Exploring the post-menopausal vaginal ecosystem

From the Fredricks Lab, Vaccine and Infectious Disease Division

            The onset of menopause in women causes many changes, including variations in the vaginal microbiota. Nearly half of postmenopausal women complain of genitourinary syndrome of menopause. This syndrome presents with signs and symptoms affecting the vagina (dryness, pain with intercourse and itching/ irritation) and urinary bladder (frequency, and incontinence). Little is known about the cause of the symptoms except that they are linked to decreased serum estrogen. In most cases symptoms improve with estrogen therapy. In a study published in Menopause: The journal of the North American menopause society Dr. Fredricks (Vaccine and Infectious Disease Division) and colleagues aimed to identify associations between improved symptoms and vaginal microbiota, vaginal glycogen, and serum estrogen. Prior studies have suggested that certain bacterial species could be associated with reduced symptoms. It was also recently suggested that vaginal colonization with Lactobacillus bacteria may lessen symptoms and that when this bacterium was decreased symptoms worsened. Armed with this information, the group hypothesized that symptom improvement would be associated with increased detection and or dominance of Lactobacillus species.

            In order to test this hypothesis, the researchers utilized a cohort of 30 women from an 8-week, double blind, randomized trail where oral estradiol, venlafaxine (an anti-depressant), or placebo was given to alleviate menopause side effects. The women’s most bothersome symptom was used as an indicator of changes in the genitourinary syndrome of menopause. Of the 30 women sampled, 21 (70%) reported improvement in symptoms and of that a larger proportion of the treatment group (88% and 78%) showed improvement compared to placebo (54%).  Comparatively, only 9 (30%) of the untreated women reported improvement. Aside from symptom reporting, vaginal microbiota was sampled from each participant. Upon entry into the study, baseline measures of microbiota were taken and then again at 8 weeks after therapy. This information was used to look for correlations between levels of Lactobacillus and outcomes. Of the 21 women who reported symptom improvement 12 out of the 30 women (57%) had a Lactobacillus-dominate microbiota compared with only 2 (22%) of those that did not improve (see figure). After 8 weeks, 11 (52%) had Lactobacillus-dominate microbiota, with one women losing dominance. Of the group that did not improve, 3 (33%) had increased Lactobacillus bacteria communities with 2 new women gaining dominance. Looking at overall species diversity, women who had higher diversity scores tended to have symptoms that did not improve, however this difference was not statistically significant. In regards to vaginal-free glycogen, there was an increase over the 8-week time period in women with improved symptoms with a trend of decreasing amounts in women who did not improve. This same trend was also seen in serum unconjugated and total estradiol levels with higher levels in the treated groups.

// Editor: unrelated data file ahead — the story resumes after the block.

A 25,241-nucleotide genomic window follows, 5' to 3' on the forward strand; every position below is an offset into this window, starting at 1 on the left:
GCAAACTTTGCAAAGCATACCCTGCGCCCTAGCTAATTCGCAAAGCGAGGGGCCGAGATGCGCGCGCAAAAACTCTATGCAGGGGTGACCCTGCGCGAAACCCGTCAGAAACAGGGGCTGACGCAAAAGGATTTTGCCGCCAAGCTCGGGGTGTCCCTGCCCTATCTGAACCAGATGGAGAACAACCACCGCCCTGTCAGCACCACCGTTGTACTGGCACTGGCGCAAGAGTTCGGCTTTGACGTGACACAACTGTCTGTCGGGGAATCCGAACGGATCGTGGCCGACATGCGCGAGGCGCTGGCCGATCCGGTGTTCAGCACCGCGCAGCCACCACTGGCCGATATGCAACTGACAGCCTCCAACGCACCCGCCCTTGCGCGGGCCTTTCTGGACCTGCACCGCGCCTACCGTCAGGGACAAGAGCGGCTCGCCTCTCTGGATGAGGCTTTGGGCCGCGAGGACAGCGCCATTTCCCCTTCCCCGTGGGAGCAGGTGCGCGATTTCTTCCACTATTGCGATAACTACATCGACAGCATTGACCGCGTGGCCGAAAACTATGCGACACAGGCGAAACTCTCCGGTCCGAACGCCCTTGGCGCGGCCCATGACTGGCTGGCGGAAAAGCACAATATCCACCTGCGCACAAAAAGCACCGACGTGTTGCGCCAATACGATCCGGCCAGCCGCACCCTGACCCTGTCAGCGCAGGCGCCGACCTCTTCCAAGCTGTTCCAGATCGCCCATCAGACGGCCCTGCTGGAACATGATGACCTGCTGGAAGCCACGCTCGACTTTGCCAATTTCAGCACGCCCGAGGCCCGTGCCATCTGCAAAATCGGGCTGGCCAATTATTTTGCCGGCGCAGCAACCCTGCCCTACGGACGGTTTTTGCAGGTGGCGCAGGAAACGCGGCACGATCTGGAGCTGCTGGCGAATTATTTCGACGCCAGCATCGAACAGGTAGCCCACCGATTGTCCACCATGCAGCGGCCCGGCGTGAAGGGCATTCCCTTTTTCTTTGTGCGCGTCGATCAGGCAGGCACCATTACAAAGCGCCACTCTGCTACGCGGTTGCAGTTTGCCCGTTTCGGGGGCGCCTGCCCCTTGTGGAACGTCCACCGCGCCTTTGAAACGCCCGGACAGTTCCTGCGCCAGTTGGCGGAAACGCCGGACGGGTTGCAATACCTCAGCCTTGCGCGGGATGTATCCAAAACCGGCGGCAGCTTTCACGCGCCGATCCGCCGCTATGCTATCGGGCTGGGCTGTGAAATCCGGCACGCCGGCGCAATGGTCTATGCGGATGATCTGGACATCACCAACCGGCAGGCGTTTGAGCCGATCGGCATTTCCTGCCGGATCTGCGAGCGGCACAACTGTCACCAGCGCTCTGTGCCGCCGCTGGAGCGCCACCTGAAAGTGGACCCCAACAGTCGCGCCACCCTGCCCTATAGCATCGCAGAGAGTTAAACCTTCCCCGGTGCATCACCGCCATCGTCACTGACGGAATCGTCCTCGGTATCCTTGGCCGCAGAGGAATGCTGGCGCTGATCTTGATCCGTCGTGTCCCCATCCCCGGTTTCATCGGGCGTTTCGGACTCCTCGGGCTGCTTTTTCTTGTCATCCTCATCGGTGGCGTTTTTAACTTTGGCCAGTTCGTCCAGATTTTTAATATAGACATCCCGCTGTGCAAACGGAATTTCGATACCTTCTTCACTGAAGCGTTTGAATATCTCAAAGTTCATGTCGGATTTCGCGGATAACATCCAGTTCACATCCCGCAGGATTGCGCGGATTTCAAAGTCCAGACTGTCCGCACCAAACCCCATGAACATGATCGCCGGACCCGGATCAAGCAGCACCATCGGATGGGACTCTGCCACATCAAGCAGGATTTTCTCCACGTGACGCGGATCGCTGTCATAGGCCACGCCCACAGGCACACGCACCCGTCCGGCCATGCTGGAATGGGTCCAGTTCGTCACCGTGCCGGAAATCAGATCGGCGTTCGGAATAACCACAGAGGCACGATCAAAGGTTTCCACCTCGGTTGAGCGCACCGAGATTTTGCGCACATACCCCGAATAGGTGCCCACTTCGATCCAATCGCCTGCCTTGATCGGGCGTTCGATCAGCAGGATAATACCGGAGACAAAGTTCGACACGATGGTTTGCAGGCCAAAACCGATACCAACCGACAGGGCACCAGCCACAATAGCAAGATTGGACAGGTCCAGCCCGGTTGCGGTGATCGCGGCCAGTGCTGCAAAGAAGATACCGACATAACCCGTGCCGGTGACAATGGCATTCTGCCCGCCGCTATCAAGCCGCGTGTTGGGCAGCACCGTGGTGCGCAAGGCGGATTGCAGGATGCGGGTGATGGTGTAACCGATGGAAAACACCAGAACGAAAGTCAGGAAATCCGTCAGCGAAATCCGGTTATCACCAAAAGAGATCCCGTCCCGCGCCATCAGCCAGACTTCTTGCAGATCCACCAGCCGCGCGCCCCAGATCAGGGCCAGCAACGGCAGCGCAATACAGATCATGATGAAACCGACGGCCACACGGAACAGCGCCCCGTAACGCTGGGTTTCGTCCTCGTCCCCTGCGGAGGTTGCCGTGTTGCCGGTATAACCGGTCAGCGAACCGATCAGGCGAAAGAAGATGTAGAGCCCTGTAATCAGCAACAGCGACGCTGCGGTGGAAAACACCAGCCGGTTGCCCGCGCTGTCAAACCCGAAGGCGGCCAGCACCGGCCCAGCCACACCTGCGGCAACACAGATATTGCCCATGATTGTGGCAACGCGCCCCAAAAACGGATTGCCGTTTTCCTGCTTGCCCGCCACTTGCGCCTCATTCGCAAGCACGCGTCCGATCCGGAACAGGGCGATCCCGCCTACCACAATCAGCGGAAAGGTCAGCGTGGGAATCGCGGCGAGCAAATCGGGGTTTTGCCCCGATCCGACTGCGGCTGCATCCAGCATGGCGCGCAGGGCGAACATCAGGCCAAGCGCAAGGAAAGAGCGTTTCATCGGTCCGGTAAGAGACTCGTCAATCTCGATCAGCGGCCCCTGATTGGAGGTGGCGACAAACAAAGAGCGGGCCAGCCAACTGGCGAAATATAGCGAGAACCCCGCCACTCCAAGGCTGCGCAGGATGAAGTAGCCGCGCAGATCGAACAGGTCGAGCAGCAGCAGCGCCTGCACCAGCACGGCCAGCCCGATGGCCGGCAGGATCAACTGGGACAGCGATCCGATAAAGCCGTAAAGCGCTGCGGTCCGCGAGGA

Top graph represents treatment group for each person (individual bars) with people to the left of the dotted line showing symptom improvement and ones to the left with no improvement. The bottom graph shows Lactobacillus-status after 8 weeks. Image provided by Dr. Fredrticks

            In conclusion Dr. Fredricks stated, “The bottom line is that the results were counter to our expectation. We believed that use of oral estrogen would lead to an increase in deposition of glycogen in the vaginal wall, which would then be used by lactobacilli for growth, and we would see a shift towards more vaginal colonization with lactobacilli.  Since high concentrations of lactobacilli and resulting lower pH are associated with health, we thought this would correlate with reduced symptoms.  Although we did see a significant increase in glycogen, we did not see a shift towards more lactobacilli in the vagina, either with the use of oral estrogen, or with oral venlafaxine. The fact that Lactobacillus crispatus at baseline was associated with improvement in symptoms may suggest that this organism is a marker for a healthier vaginal mucosa, and we don’t think it is a driver since the concentrations of this bacterium did not change in those who improved versus not.”

This work is supported by National Institutes of Health.

Mitchell CM, Srinivasan S, Plantinga A, Wu MC, Reed SD, Guthrie KA, LaCroix AZ, Fiedler T, Munch M, Liu C, Hoffman NG, Blair IA, Newton K, Freeman EW, Joffe H, Cohen L, Fredricks DN. 2017. Associations between improvement in genitourinary symptoms of menopause and changes in the vaginal ecosystem. Menopause.